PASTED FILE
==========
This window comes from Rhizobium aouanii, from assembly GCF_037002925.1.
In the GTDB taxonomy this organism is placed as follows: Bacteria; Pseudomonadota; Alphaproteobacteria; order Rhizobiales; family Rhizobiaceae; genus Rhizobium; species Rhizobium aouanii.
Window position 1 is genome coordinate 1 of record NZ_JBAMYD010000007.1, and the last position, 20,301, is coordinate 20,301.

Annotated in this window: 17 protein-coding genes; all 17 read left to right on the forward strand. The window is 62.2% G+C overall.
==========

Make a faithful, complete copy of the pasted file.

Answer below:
This window comes from Rhizobium aouanii, from assembly GCF_037002925.1.
In the GTDB taxonomy this organism is placed as follows: Bacteria; Pseudomonadota; Alphaproteobacteria; order Rhizobiales; family Rhizobiaceae; genus Rhizobium; species Rhizobium aouanii.
Window position 1 is genome coordinate 1 of record NZ_JBAMYD010000007.1, and the last position, 20,301, is coordinate 20,301.

Annotated in this window: 17 protein-coding genes; all 17 read left to right on the forward strand. The window is 62.2% G+C overall.